Summer jobs are a rite of passage for many high school students, college students, and even vacationing teachers looking to make some extra money when classes are out of session. Sadly, some employers take advantage of these summer job seekers. They often hired seasonal help without providing the costs and coverage of full-time employees. Some of the biggest brands in retail and restaurants have faced these claims and paid out millions, including Kraft/Heinz, Comcast, Walmart, PetSmart, FedEx, Sephora, and more. Some employers even knowingly violate the law with just a few subtle things that most seasonal employees don’t notice.
The Carter Law Firm, an employment law firm based in Orange County, wants you to know what to watch out for so that you can make sure you’re being paid what you’re owed. Some of the common ways employers could mistreat employees include the following.
Denying Proper Meal and Rest Breaks
In California, employers must provide a 30-minute meal break if you work more than five hours in one day. California workers are also guaranteed a 10-minute rest break for every four-hours they work. Some bosses run through employees quickly as part-time help, and bend the rules hoping employees don’t know the breaks to which they are entitled. If your boss isn’t allowing you meal and rest breaks during your shift, they could be violating the law.
You may not think that’s a big deal, but under California law, employers could be forced to pay employees an extra hour of pay for every break violation. It adds up.
Not Paying Overtime
California employers are required to pay employees 1.5 times their regular wage if they work more than eight hours in one day. Employers sometimes illegally misclassify employees as exempt from California overtime laws, even though only a handful of jobs fall under California overtime exemption laws.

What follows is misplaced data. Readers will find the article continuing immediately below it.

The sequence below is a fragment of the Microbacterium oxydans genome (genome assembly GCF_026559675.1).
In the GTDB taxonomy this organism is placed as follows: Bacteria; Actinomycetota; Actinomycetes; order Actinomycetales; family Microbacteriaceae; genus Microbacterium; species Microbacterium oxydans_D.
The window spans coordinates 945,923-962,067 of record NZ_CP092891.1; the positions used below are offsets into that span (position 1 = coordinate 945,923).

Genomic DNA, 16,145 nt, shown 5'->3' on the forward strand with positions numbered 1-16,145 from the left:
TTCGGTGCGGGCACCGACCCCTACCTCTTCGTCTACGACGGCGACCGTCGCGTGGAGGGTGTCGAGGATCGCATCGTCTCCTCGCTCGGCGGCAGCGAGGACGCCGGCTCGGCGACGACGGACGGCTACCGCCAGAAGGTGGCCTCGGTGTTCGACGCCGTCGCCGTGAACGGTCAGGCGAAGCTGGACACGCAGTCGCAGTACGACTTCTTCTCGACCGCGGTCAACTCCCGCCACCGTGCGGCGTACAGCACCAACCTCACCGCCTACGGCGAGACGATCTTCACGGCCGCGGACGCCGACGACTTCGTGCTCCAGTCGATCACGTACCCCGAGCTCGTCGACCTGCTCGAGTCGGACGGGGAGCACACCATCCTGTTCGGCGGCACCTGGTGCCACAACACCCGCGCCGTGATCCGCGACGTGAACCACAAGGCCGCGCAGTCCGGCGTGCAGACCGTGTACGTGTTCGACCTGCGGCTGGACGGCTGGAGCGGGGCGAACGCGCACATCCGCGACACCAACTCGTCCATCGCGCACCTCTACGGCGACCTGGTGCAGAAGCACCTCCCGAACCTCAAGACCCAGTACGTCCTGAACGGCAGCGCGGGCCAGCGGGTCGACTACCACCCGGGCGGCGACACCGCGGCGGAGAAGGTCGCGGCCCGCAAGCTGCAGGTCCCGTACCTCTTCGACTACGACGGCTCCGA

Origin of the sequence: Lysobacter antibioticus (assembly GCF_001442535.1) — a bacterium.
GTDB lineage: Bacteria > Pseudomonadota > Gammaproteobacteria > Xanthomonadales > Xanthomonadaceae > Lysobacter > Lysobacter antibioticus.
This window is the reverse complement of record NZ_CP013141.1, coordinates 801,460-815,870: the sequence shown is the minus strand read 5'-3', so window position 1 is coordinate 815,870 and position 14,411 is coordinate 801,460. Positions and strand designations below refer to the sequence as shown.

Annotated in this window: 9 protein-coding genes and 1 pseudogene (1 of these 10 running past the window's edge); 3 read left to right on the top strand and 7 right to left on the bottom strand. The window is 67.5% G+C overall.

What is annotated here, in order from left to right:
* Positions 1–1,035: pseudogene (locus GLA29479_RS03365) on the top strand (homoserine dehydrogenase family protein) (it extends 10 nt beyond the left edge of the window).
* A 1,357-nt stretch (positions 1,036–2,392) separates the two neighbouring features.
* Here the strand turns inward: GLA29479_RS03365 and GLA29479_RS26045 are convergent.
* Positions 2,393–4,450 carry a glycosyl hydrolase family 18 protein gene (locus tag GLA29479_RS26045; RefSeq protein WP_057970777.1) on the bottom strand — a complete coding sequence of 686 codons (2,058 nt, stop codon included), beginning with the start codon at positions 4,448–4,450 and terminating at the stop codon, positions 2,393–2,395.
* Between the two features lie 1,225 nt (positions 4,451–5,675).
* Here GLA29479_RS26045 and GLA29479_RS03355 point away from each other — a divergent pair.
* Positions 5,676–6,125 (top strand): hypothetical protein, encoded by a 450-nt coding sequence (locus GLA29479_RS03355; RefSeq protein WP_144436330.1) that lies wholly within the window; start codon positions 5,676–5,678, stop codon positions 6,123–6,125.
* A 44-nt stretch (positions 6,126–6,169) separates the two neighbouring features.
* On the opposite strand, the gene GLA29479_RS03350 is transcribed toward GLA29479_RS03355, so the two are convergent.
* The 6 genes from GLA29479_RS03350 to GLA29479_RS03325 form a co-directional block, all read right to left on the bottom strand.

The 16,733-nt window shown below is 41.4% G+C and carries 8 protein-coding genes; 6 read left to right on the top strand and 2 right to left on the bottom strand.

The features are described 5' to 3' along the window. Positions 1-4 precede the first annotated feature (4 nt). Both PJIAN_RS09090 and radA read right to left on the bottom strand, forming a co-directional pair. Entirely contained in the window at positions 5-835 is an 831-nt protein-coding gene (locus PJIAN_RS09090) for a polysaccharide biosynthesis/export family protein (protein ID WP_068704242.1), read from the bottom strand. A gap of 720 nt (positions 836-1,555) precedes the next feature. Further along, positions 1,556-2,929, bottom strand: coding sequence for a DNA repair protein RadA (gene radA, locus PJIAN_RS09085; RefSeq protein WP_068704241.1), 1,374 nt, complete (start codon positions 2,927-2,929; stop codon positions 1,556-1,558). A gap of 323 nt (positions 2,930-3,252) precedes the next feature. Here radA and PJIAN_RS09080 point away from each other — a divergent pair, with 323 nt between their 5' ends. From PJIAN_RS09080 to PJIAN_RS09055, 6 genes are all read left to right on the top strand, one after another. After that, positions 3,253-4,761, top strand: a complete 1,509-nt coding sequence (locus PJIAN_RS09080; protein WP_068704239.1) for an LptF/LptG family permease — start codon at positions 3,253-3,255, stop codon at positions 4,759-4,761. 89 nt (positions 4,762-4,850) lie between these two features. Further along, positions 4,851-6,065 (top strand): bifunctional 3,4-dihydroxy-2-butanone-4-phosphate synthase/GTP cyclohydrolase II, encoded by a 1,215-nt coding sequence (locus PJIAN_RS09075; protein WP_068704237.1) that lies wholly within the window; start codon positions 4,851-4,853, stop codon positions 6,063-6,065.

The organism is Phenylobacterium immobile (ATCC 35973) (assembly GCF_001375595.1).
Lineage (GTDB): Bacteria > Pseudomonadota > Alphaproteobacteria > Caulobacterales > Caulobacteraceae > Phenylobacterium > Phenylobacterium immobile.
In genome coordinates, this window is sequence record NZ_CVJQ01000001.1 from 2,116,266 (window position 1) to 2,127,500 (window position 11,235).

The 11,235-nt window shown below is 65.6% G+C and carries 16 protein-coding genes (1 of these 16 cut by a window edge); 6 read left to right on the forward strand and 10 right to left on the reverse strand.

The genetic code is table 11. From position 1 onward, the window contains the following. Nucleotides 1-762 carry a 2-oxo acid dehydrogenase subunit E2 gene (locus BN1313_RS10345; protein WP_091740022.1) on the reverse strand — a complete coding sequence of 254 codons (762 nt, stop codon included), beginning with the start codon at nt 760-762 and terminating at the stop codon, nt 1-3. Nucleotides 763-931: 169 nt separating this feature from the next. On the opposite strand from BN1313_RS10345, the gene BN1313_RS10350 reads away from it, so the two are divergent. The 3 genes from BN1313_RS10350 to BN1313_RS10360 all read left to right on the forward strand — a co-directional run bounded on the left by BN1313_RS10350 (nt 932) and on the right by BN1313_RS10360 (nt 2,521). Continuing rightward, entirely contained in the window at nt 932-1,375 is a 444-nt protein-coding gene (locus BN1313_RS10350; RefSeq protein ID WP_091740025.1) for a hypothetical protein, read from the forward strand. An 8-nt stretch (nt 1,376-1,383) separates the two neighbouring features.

Donning and Doffing
In many instances, if you have to put on any kind of official work uniform or special gear to do your job, you may have to be compensated for that time. Many employers do not have their employees clock in until after they have placed on their protective gear and arrived at their respective work stations. This often happens in factory warehouses and can impact thousands of employees. It also may include employees suiting up for laboratory or medical positions. , but it doesn’t have to be technical. Makeup seller Sephora faced this type of case when they do not compensate their workers for the time it took to apply their makeup.
If your boss made you come in early to prepare for a shift and didn’t clock you in upon arrival and for that prep time, your rights may have been violated.
Misclassifying Employees as Independent Contractors
When someone works as an independent contractor, a company paying the contractor doesn’t control what the worker does or how the worker completes his job. Conversely, an employee is someone the company directs and dictates how the worker does their job, and how they’re paid. They typically also provide the worker's tools and supplies needed to do their job.
Often companies misclassify employees as independent contractors in order to dodge California minimum wage rates and overtime protections. They also typically deny these employees protection when injured on the job. Misclassifying employees as independent contractors is illegal, and employees can sue their employers if they believe they’ve been misclassified. If you are working in retail, at a restaurant, or for a company with regular hours, and using their equipment as part of the work, you’re most definitely not an independent contractor and shouldn’t be classified that way.
Do any of these situations sound familiar to you? If so, contact the Carter Law Firm to review your possible claim free of charge. Summer workers are often the most vulnerable to wage theft, and we want to make sure you’re being paid the money you’re owed. We can sometimes determine this by looking at your pay stub.